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Poison City


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Every element of Mere Women’s distinct, dooming sound is amplified on their third album, Big Skies

Looming over the flickering, guitar grind, the band’s rhythmic pulse — mathy precision, yet rarely trapped in predictable loops — palpitates with greater prominence; all anxious, always relentless. The glooming synths that encase them, similarly, are larger than ever, forever all-encompassing — even when detached from their companion, as with the instrumental intermission “Visitor”. And at the centre (quite literally) of both — Amy Wilson’s harrowing vocals, flipping between complicity and contrast, either rattling along in time with the punchy pulse or standing alone, often strikingly histrionic in their slow-motion state (a complete deconstruction of which is presented on atmospheric track, “Curse”.)

Wilson’s halting vocal grip is most compelling on the series of chanted lines that leap from her more consistent, groaning engulf, serving as stepping stones across the LP. A hop from the title track’s confronting call that “you’re wasting your time” lands us on a despondent plea to “pick me up” (“Drive”), just a short jump later on “Noise”, we’re invited in closer to the emotive heart of the record: “I don’t feel the pain like I used to.”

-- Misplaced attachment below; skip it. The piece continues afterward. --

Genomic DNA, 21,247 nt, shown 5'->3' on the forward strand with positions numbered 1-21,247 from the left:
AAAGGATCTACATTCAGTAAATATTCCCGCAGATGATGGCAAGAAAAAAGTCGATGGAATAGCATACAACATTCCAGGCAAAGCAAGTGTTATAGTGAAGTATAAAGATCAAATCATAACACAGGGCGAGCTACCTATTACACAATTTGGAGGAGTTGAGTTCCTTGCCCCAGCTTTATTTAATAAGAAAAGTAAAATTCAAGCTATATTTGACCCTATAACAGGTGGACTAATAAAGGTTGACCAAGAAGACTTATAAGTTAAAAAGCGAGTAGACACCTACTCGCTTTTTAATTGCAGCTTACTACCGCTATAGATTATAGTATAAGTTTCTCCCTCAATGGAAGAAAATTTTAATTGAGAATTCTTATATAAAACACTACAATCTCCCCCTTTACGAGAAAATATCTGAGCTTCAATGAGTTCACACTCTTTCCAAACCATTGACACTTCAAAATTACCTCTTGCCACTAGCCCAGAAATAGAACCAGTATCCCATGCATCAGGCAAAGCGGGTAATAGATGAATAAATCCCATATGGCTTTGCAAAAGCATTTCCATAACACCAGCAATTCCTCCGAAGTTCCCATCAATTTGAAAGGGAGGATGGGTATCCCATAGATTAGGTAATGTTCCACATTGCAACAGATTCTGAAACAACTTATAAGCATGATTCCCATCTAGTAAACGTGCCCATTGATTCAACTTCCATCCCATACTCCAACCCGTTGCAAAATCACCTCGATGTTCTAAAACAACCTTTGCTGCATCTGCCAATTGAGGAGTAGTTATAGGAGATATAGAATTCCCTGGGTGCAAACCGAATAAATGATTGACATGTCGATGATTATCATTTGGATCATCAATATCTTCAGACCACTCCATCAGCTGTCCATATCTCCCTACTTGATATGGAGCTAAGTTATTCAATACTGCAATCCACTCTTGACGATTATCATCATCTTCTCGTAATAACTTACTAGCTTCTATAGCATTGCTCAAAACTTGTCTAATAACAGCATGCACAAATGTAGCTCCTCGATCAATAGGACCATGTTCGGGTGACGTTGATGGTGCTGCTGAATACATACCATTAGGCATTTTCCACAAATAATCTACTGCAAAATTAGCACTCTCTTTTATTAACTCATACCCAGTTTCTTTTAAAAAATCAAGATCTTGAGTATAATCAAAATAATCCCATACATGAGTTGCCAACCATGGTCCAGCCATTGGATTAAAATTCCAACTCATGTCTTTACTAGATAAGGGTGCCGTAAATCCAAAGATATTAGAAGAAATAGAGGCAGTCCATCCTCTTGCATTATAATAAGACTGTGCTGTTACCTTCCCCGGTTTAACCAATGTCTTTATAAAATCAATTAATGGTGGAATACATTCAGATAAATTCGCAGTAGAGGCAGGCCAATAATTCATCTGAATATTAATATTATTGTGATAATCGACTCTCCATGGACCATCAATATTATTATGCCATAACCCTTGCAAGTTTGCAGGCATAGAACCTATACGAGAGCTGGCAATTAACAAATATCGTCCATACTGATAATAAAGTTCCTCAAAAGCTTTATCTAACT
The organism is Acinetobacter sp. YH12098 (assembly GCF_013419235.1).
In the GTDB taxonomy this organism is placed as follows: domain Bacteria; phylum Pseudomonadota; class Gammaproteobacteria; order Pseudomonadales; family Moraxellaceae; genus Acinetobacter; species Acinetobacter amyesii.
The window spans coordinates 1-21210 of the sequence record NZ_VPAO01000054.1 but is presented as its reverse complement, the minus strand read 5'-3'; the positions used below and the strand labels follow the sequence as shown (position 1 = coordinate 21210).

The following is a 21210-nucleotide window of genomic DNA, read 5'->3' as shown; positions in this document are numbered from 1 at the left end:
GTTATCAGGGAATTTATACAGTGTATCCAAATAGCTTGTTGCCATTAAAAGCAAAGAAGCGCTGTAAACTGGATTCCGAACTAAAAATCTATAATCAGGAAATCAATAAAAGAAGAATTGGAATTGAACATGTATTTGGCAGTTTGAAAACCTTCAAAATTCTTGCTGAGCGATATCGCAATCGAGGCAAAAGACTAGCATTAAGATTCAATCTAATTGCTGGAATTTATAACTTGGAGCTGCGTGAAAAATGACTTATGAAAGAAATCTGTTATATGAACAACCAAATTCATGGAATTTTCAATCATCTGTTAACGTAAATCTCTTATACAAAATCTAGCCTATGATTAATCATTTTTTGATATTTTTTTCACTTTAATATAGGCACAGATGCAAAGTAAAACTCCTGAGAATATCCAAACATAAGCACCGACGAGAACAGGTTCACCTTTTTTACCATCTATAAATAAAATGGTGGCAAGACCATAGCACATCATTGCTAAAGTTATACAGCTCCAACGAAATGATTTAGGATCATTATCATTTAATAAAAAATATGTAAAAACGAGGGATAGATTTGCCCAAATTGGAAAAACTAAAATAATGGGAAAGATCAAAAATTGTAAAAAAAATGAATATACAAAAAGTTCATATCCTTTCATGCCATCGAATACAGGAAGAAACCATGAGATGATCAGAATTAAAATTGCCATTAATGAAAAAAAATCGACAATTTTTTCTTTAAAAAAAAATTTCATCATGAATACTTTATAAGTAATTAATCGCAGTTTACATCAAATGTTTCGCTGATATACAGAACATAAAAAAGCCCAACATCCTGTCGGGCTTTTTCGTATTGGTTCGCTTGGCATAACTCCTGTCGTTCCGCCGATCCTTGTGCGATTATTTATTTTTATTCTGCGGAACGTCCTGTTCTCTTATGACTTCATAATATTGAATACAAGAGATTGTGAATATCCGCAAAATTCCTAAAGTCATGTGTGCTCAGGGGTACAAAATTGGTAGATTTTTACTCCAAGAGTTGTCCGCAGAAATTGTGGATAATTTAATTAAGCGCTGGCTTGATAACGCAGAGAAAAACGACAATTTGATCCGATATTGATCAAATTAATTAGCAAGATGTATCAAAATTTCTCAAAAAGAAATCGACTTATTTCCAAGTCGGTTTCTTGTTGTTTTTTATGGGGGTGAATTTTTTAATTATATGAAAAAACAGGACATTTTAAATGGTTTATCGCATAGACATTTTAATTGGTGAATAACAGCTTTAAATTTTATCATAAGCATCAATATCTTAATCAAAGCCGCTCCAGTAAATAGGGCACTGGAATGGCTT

While the Sydney quartet previously cloaked their objectives, these scattered, exclaimed lines on Big Skies give a face to the feeling of their dramatic sound. A personable alteration directly attributable to the album’s underlying thematic focus, which Wilson explains is drawn primarily from the “social and physical isolation often felt by women living in regional areas and examines the idea of being an outsider.”

“With the rise of mainstream pop feminism in music, it’s important to present an alternative view of the female experience, one not backed by extreme wealth and opportunity but rather constrained by isolation and a volatile physical environment,” she explains, adding that “the album also looks back at the plight of women over the last three generations” and while acknowledging major breakthroughs in equality, the album explores “current frustrations that many young women are facing with the gender pay gap and other residual gender inequalities.”

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